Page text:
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The Justice Department is investigating whether Visa Inc. is engaging in anticompetitive practices in the debit-card market, according to people familiar with the matter.
The department's antitrust division has been gathering information and asking whether Visa, the largest U.S. card network, has limited merchants' ability to route debit-card transactions over card networks that are often less expensive, the people said. Many of the department's questions have focused on online debit-card transactions, but investigators have asked about in-store issues as well, the people said.
The probe highlights the important role of the so-called network fees that are invisible to consumers, lucrative for card companies, but a weight on merchants, who often pass on the fees in the form of higher prices to customers.
It comes as Justice Department antitrust enforcers across administrations have placed an emphasis on scrutinizing digital-marketplace activities, including in the financial sector, and on investigating the business practices of dominant firms.
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In the new probe, the department is considering whether Visa's practices are allowing it to maintain a dominant market share unlawfully, the people said.
A Visa spokesman declined to comment. The Justice Department didn't immediately comment.
Antitrust investigators have asked questions beyond just the debit-card routing issue, some of the people said. The department also has asked about Mastercard Inc.'s role in the debit-card marketplace, and whether financial-technology firms are real competitors to Visa and Mastercard, one of the people said.
A Mastercard spokesman didn't provide a comment.
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The new civil investigation, launched in recent weeks, follows on the heels of the department's investigation of Visa's proposed acquisition of financial-technology firm Plaid Inc., the people said. The department sued Visa in November over the Plaid deal, alleging that the acquisition would allow Visa to unlawfully maintain a monopoly in online debit, where the department said it holds a roughly 70% market share.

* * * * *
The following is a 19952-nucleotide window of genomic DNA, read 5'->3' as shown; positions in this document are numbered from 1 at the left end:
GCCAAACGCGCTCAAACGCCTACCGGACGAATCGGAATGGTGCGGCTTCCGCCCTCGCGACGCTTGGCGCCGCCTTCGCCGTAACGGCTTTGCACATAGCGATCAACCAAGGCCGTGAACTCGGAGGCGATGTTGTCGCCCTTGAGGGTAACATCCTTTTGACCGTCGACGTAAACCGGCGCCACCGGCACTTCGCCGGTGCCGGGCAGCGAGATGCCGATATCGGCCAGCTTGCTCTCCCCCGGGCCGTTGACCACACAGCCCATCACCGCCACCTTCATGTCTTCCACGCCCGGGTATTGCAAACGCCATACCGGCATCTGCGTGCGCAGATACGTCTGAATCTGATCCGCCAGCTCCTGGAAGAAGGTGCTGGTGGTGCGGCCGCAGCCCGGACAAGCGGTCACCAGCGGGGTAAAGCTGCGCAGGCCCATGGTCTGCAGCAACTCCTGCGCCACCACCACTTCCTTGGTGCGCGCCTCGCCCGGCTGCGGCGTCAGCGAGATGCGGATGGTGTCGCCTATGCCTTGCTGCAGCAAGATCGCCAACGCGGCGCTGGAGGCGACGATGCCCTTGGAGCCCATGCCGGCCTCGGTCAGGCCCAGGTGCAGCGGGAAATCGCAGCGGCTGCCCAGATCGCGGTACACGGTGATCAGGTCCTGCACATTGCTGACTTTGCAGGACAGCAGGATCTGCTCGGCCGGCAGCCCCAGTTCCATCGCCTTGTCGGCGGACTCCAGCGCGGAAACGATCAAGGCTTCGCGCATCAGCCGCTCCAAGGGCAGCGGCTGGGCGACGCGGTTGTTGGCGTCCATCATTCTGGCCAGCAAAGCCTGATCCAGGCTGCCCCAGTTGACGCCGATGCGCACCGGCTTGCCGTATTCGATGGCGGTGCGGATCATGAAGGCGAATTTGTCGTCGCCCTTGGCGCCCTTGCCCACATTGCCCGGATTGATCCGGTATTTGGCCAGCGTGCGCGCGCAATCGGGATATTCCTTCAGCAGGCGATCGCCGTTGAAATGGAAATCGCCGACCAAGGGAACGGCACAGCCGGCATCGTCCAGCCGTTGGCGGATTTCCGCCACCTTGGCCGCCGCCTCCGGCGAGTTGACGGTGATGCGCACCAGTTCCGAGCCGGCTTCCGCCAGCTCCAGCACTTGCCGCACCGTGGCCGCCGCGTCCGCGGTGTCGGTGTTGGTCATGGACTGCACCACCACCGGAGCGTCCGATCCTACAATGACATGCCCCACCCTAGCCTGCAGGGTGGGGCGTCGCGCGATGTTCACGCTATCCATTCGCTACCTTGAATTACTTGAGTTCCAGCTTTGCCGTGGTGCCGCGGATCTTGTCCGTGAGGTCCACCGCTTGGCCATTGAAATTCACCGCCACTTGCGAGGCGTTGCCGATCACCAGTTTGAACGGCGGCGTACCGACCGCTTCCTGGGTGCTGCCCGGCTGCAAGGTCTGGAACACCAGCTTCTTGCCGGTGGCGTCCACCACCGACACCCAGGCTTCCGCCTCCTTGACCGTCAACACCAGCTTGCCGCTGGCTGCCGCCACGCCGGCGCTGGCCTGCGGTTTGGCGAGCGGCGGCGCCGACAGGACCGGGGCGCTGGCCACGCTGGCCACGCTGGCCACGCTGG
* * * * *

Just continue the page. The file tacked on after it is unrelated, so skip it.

Plaid was developing an innovative, cheaper payment technology that could have been a threat to Visa, the government alleged. Visa called the lawsuit misguided, saying Plaid wasn't in fact a competitor.
The companies dropped the deal in January, citing the potential length and complexity of litigation.
How debit-card transactions are routed is a longstanding point of contention between merchants and card companies. The Durbin amendment, a part of the 2010 Dodd-Frank Act, requires that merchants have the ability to choose from at least two unaffiliated debit-card networks to route transactions.
Merchants have for years alleged that they are often unable to route online debit-card purchases over smaller networks, such as Shazam or NYCE, when Visa or Mastercard's name is on the front of a card. The merchants say that as a result, they often end up paying higher network fees compared with what they would pay to lesser-known networks.
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The Justice Department is seeking information about the financial incentives that Visa provides to banks that issue cards on its network, according to one of the people familiar with the matter. It is looking at whether those incentives encourage banks to not enable routing on other networks, the person said.
The DOJ also has asked about debit-card routing practices tied to newer payment methods, one of the people said. That includes when debit cards are used with mobile wallets like Apple Pay and separately when in-store customers pay by tapping debit cards on payment terminals rather than inserting them.
Separately, the Federal Trade Commission has been investigating Visa and Mastercard over debit-card routing. Sen. Richard Durbin and Rep. Peter Welch also raised the issue in a letter to the Federal Reserve last summer.
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